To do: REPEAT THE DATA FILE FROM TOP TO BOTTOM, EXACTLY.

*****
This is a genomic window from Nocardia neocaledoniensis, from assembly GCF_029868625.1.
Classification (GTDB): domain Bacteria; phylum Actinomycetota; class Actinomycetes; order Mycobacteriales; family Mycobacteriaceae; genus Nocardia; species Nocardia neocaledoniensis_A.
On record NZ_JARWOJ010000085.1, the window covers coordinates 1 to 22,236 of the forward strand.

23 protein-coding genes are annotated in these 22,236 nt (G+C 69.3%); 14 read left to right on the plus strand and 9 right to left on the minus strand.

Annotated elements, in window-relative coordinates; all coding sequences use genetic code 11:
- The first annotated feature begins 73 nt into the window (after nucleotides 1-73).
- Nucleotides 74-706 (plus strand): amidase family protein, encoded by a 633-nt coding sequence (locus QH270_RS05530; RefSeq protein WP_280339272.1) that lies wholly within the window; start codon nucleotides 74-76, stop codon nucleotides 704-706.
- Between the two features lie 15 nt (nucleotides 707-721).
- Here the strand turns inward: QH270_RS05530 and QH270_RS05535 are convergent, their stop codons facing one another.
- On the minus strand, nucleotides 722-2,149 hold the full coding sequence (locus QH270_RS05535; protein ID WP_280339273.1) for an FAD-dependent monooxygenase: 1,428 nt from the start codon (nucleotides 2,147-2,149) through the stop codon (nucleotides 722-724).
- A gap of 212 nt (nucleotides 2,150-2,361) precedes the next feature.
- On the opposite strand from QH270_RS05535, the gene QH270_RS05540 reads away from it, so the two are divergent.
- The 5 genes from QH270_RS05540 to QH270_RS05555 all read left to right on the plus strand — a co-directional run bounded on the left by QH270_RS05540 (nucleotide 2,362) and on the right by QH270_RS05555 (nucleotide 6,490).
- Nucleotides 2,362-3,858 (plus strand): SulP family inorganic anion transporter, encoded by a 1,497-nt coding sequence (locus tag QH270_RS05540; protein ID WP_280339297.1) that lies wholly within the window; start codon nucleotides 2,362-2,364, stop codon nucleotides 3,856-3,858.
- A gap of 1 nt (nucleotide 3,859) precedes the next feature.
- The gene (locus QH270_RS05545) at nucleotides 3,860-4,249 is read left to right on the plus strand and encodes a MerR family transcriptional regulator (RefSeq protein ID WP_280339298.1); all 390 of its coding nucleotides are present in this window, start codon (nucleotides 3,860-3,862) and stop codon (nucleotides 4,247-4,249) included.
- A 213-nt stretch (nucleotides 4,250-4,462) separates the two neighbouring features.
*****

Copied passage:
This is a genomic window from Nocardia neocaledoniensis, from assembly GCF_029868625.1.
Classification (GTDB): domain Bacteria; phylum Actinomycetota; class Actinomycetes; order Mycobacteriales; family Mycobacteriaceae; genus Nocardia; species Nocardia neocaledoniensis_A.
On record NZ_JARWOJ010000085.1, the window covers coordinates 1 to 22,236 of the forward strand.

23 protein-coding genes are annotated in these 22,236 nt (G+C 69.3%); 14 read left to right on the plus strand and 9 right to left on the minus strand.

Annotated elements, in window-relative coordinates; all coding sequences use genetic code 11:
- The first annotated feature begins 73 nt into the window (after nucleotides 1-73).
- Nucleotides 74-706 (plus strand): amidase family protein, encoded by a 633-nt coding sequence (locus QH270_RS05530; RefSeq protein WP_280339272.1) that lies wholly within the window; start codon nucleotides 74-76, stop codon nucleotides 704-706.
- Between the two features lie 15 nt (nucleotides 707-721).
- Here the strand turns inward: QH270_RS05530 and QH270_RS05535 are convergent, their stop codons facing one another.
- On the minus strand, nucleotides 722-2,149 hold the full coding sequence (locus QH270_RS05535; protein ID WP_280339273.1) for an FAD-dependent monooxygenase: 1,428 nt from the start codon (nucleotides 2,147-2,149) through the stop codon (nucleotides 722-724).
- A gap of 212 nt (nucleotides 2,150-2,361) precedes the next feature.
- On the opposite strand from QH270_RS05535, the gene QH270_RS05540 reads away from it, so the two are divergent.
- The 5 genes from QH270_RS05540 to QH270_RS05555 all read left to right on the plus strand — a co-directional run bounded on the left by QH270_RS05540 (nucleotide 2,362) and on the right by QH270_RS05555 (nucleotide 6,490).
- Nucleotides 2,362-3,858 (plus strand): SulP family inorganic anion transporter, encoded by a 1,497-nt coding sequence (locus tag QH270_RS05540; protein ID WP_280339297.1) that lies wholly within the window; start codon nucleotides 2,362-2,364, stop codon nucleotides 3,856-3,858.
- A gap of 1 nt (nucleotide 3,859) precedes the next feature.
- The gene (locus QH270_RS05545) at nucleotides 3,860-4,249 is read left to right on the plus strand and encodes a MerR family transcriptional regulator (RefSeq protein ID WP_280339298.1); all 390 of its coding nucleotides are present in this window, start codon (nucleotides 3,860-3,862) and stop codon (nucleotides 4,247-4,249) included.
- A 213-nt stretch (nucleotides 4,250-4,462) separates the two neighbouring features.